Wednesday, June 16, 1999

Shores' litter targeted in 11th River Sweep

The Cincinnati Enquirer

        It wasn't too long ago that one could furnish a house from discarded items collected by volunteers along the banks of the Ohio River.

        “That's one of the reasons why we started the River Sweep,” said Jeanne Ison, public information programs manager for the Ohio River Valley Water Sanitation Commission (ORSANCO). “When you have a shoreline that has all that kind of stuff on it, no wonder people think it's polluted.”

        Saturday's 11th annual River Sweep along the 3,000-mile lengths of the river and its tributaries won't turn up that much, Ms. Ison said.

        “It was unbelievable what we found then,” she said — couches, refrigerators, water heaters, toilets and even a telephone booth.

        This year, organizers hope to bring out volunteers to clear away old tires, plastics and other litter cluttering up the shore lines.

        “It's a day when families can come out and help clean up the environment,” she said.

        During the 1998 sweep, more than 21,000 volunteers in six states collected more than 10,000 tons of trash and other debris from the banks of the Ohio and its tributaries. “About 1,000 people participated from the Greater Cincinnati area,” Ms. Ison said.

        The river sweep, which began in 1989, is the largest environmental event of its kind and encompasses six states, from Pennsylvania to Illinois. The goal of the project is to draw attention to the litter problem and remove it from the shoreline.

        “It gives people the opportunity to clean up their local environment and protect this precious resource, the Ohio River,” said Kristi Rose, public information specialist for the commission. “It's not only a biological resource but one for recreation.”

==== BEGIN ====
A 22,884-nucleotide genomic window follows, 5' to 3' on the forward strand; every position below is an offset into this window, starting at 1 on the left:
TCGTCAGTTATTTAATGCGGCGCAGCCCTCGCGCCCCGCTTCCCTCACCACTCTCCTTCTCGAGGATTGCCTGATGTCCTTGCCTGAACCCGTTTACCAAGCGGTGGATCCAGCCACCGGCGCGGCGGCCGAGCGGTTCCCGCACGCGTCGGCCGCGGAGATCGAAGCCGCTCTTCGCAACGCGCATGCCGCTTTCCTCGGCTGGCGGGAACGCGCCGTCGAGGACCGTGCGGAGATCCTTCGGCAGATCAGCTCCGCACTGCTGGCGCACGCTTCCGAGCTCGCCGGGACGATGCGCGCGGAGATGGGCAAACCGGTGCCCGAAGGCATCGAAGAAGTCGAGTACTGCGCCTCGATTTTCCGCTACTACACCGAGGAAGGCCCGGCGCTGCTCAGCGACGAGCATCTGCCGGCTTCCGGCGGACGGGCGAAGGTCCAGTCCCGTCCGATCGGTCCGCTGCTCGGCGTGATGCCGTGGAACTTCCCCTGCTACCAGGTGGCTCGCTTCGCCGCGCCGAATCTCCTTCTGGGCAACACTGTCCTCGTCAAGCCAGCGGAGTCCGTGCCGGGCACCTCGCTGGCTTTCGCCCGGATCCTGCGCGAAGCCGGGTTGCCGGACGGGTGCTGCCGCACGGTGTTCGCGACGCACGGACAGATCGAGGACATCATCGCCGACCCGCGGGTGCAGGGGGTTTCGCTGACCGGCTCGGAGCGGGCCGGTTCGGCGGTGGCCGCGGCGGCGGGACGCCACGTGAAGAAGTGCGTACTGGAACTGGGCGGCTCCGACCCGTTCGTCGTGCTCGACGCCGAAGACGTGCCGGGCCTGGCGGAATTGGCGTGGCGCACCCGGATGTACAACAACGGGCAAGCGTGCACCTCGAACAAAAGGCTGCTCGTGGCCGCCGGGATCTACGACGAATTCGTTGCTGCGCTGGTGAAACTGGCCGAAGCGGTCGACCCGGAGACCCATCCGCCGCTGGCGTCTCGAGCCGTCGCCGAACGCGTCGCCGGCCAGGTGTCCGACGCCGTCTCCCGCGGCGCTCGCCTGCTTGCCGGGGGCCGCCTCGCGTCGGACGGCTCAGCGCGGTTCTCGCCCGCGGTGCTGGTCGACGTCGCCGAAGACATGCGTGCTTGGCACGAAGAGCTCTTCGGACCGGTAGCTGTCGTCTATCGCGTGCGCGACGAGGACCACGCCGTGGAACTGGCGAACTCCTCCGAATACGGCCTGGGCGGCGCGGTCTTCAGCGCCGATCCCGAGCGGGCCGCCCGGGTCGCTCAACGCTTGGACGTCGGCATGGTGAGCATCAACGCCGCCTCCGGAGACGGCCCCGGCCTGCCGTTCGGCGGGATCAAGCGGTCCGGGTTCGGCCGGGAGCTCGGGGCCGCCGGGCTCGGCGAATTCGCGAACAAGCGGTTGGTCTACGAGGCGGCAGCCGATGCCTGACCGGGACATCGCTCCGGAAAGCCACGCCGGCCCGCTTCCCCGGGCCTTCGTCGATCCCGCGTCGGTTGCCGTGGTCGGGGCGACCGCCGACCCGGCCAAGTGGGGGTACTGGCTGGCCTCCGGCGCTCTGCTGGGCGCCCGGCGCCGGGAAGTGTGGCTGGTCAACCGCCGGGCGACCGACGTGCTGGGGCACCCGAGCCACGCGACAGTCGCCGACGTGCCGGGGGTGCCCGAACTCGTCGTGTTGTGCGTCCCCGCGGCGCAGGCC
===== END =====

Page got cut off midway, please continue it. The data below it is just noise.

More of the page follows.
The quality of the water in the Ohio River has improved over the past 50 years.

        In 1948, less than 1 percent of the sewage or industrial waste discharged into the Ohio River received any treatment, according to ORSANCO's 1998 annual report. The river was like an open sewer, and people worried little about what happened to the waste after it left their site, the report said.

        “People didn't worry about what they put in the river because it washed down stream,” Ms. Ison said.

        In 1995, all municipal wastewater received primary and secondary treatment be fore being released into the Ohio River.

        “I think it's getting better,” said Nathan Sturm, Northern Kentucky Solid Waste Management coordinator. “Government agencies, and society as a whole, have eliminated most point-source pollution. That doesn't happen much anymore.”

        Point-source is the type of pollution for which environmentalists can literally point to the source. “The source might be a pipe that's going directly into the river,” he said.

        But now, the focus is on non-point-source pollution. “Litter is considered a non-point-source,” he said.

        Although plastics and tires may not kill fish as other pollutants do, they do have an impact on the overall environment of the river. “You've seen pictures of ducks with six-pack rings on their necks,” Mr. Sturm said.

        Nobody is sure at what point hu mans could be affected by litter.

        “As much as we don't like to think this, we are a major part of the web of the ecosystem on this planet,” he said. “It's important to maintain it for our own health.”

        There are several sites where volunteers can gather in Kentucky and Ohio for the sweep. Information: (800) 359-3977.


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